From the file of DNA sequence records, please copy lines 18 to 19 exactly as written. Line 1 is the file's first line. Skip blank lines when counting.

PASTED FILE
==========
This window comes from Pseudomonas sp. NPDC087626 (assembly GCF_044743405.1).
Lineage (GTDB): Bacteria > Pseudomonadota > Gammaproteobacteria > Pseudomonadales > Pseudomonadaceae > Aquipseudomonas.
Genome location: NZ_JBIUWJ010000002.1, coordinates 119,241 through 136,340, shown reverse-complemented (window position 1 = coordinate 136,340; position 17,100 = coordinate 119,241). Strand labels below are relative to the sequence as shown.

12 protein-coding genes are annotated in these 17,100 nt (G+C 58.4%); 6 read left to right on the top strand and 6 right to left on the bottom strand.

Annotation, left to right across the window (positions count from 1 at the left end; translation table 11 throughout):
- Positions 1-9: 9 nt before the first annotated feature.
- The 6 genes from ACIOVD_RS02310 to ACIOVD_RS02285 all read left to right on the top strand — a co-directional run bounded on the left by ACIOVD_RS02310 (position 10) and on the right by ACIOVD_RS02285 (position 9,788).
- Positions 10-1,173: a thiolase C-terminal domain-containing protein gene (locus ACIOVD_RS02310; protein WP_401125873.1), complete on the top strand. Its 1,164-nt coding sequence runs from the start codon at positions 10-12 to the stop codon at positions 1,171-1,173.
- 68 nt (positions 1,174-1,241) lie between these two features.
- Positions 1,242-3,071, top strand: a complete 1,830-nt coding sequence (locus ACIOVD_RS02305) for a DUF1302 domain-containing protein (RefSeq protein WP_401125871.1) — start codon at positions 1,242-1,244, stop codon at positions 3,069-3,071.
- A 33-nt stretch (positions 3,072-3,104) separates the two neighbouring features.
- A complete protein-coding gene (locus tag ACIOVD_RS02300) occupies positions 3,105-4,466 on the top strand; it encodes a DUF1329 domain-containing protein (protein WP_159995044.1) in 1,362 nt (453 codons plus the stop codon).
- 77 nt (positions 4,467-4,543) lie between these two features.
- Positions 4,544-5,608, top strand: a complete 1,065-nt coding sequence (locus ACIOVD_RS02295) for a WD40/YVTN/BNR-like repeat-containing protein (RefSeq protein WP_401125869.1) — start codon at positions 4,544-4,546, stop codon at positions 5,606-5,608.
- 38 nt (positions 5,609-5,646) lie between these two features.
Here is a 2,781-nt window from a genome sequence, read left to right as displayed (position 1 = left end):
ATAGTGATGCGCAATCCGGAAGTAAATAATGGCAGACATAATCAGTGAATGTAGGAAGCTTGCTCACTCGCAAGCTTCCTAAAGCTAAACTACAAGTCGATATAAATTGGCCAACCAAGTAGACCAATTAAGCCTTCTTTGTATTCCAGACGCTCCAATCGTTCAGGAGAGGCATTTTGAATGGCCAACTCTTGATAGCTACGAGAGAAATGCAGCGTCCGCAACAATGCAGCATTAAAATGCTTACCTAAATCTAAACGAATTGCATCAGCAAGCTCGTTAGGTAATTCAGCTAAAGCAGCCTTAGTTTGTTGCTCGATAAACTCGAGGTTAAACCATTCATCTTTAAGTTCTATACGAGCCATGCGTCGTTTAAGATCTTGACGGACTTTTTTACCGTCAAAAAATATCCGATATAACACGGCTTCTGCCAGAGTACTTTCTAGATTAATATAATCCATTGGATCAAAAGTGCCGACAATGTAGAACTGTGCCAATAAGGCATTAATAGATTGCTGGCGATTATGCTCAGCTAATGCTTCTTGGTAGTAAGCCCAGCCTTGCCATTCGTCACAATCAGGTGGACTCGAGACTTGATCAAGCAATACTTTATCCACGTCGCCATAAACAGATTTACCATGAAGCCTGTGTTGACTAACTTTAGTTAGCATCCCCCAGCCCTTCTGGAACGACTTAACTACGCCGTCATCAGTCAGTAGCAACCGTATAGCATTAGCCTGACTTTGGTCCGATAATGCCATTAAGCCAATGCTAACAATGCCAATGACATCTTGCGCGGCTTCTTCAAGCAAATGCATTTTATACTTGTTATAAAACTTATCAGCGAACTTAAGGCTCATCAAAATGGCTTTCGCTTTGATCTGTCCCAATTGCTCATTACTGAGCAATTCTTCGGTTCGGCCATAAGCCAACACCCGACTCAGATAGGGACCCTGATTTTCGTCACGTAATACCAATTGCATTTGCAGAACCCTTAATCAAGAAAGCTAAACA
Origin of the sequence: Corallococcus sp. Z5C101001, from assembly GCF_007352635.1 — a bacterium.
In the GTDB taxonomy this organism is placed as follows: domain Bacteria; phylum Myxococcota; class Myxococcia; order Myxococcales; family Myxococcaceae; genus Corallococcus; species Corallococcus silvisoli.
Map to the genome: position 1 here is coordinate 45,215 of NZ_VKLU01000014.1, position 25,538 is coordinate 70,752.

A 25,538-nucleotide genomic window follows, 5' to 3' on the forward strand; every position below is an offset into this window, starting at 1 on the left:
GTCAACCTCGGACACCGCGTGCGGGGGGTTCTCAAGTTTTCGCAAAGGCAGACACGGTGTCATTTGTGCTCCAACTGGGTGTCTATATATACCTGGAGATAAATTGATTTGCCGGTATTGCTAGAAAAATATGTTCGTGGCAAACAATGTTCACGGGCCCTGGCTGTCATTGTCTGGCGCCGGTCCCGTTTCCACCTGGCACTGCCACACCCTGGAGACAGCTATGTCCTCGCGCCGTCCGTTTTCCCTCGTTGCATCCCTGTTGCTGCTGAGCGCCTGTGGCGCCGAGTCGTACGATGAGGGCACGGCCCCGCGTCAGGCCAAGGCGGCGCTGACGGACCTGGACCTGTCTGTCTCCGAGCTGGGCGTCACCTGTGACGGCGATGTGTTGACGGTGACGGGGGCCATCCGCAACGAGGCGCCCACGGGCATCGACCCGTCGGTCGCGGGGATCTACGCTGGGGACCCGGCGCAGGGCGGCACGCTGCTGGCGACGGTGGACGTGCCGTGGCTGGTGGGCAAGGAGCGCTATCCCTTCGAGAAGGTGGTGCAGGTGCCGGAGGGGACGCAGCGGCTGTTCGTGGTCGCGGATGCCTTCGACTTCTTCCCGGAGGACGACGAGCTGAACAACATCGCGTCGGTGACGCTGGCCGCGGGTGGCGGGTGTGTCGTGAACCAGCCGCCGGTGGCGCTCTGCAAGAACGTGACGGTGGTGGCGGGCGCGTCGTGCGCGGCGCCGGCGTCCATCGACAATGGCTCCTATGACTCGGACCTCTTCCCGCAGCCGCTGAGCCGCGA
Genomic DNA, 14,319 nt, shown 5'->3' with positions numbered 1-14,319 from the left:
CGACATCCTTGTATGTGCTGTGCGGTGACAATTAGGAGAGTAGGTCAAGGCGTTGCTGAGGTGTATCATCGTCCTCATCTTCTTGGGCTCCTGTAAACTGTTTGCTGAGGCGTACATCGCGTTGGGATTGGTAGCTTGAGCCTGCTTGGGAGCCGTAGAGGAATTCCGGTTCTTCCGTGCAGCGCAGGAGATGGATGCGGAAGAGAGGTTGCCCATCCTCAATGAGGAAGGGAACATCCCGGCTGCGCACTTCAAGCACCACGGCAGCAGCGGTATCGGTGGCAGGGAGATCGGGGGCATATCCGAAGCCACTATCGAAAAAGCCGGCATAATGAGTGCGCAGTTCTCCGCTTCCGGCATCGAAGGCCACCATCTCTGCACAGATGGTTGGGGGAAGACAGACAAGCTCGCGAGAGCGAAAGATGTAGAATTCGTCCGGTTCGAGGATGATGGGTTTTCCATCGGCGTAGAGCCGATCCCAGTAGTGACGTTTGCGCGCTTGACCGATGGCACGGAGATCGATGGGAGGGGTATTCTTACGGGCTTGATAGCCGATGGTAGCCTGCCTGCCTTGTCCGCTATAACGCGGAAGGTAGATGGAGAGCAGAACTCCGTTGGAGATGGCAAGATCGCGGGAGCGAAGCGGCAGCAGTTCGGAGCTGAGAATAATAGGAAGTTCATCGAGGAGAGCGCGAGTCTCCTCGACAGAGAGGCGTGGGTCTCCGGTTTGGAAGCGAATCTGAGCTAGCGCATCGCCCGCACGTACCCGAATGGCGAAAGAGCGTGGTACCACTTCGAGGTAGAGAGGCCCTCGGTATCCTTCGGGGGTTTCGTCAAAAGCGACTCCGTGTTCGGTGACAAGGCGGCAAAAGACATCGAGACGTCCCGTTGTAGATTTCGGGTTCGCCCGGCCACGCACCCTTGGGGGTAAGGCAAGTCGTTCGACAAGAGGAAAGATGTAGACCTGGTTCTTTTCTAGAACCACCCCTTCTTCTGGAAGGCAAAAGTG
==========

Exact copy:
Origin of the sequence: Corallococcus sp. Z5C101001, from assembly GCF_007352635.1 — a bacterium.
In the GTDB taxonomy this organism is placed as follows: domain Bacteria; phylum Myxococcota; class Myxococcia; order Myxococcales; family Myxococcaceae; genus Corallococcus; species Corallococcus silvisoli.